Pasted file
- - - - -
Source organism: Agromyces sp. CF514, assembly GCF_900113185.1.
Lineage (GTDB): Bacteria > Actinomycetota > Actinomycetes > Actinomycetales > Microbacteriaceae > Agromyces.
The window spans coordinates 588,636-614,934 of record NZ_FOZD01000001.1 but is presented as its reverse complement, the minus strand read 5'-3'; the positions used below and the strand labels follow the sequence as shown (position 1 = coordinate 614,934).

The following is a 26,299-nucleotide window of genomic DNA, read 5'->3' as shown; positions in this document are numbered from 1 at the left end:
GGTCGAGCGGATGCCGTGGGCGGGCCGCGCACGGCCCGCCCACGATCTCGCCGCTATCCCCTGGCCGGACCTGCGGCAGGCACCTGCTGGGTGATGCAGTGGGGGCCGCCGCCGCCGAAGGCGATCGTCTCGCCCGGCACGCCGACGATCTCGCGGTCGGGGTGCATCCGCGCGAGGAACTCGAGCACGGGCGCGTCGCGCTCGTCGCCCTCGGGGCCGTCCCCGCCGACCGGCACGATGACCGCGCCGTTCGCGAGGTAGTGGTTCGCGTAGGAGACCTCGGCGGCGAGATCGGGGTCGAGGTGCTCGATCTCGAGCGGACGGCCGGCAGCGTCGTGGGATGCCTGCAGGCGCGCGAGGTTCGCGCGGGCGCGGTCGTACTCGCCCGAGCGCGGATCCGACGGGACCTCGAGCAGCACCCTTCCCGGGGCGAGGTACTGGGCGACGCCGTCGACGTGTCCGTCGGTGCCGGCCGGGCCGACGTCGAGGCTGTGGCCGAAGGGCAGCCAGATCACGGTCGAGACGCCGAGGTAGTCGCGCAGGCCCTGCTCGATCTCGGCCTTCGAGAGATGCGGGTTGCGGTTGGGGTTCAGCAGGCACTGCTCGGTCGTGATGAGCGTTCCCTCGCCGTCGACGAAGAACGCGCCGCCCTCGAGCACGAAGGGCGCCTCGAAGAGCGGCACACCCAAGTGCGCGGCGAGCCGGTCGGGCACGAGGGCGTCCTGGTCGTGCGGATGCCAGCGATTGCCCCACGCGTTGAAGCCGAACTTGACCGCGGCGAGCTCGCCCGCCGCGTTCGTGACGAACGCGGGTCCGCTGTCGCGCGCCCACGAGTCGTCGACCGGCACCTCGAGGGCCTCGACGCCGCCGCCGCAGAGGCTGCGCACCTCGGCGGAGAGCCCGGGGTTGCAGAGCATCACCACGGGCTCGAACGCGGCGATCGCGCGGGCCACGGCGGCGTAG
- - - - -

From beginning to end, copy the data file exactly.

Source organism: Agromyces sp. CF514, assembly GCF_900113185.1.
Lineage (GTDB): Bacteria > Actinomycetota > Actinomycetes > Actinomycetales > Microbacteriaceae > Agromyces.
The window spans coordinates 588,636-614,934 of record NZ_FOZD01000001.1 but is presented as its reverse complement, the minus strand read 5'-3'; the positions used below and the strand labels follow the sequence as shown (position 1 = coordinate 614,934).

The following is a 26,299-nucleotide window of genomic DNA, read 5'->3' as shown; positions in this document are numbered from 1 at the left end:
GGTCGAGCGGATGCCGTGGGCGGGCCGCGCACGGCCCGCCCACGATCTCGCCGCTATCCCCTGGCCGGACCTGCGGCAGGCACCTGCTGGGTGATGCAGTGGGGGCCGCCGCCGCCGAAGGCGATCGTCTCGCCCGGCACGCCGACGATCTCGCGGTCGGGGTGCATCCGCGCGAGGAACTCGAGCACGGGCGCGTCGCGCTCGTCGCCCTCGGGGCCGTCCCCGCCGACCGGCACGATGACCGCGCCGTTCGCGAGGTAGTGGTTCGCGTAGGAGACCTCGGCGGCGAGATCGGGGTCGAGGTGCTCGATCTCGAGCGGACGGCCGGCAGCGTCGTGGGATGCCTGCAGGCGCGCGAGGTTCGCGCGGGCGCGGTCGTACTCGCCCGAGCGCGGATCCGACGGGACCTCGAGCAGCACCCTTCCCGGGGCGAGGTACTGGGCGACGCCGTCGACGTGTCCGTCGGTGCCGGCCGGGCCGACGTCGAGGCTGTGGCCGAAGGGCAGCCAGATCACGGTCGAGACGCCGAGGTAGTCGCGCAGGCCCTGCTCGATCTCGGCCTTCGAGAGATGCGGGTTGCGGTTGGGGTTCAGCAGGCACTGCTCGGTCGTGATGAGCGTTCCCTCGCCGTCGACGAAGAACGCGCCGCCCTCGAGCACGAAGGGCGCCTCGAAGAGCGGCACACCCAAGTGCGCGGCGAGCCGGTCGGGCACGAGGGCGTCCTGGTCGTGCGGATGCCAGCGATTGCCCCACGCGTTGAAGCCGAACTTGACCGCGGCGAGCTCGCCCGCCGCGTTCGTGACGAACGCGGGTCCGCTGTCGCGCGCCCACGAGTCGTCGACCGGCACCTCGAGGGCCTCGACGCCGCCGCCGCAGAGGCTGCGCACCTCGGCGGAGAGCCCGGGGTTGCAGAGCATCACCACGGGCTCGAACGCGGCGATCGCGCGGGCCACGGCGGCGTAG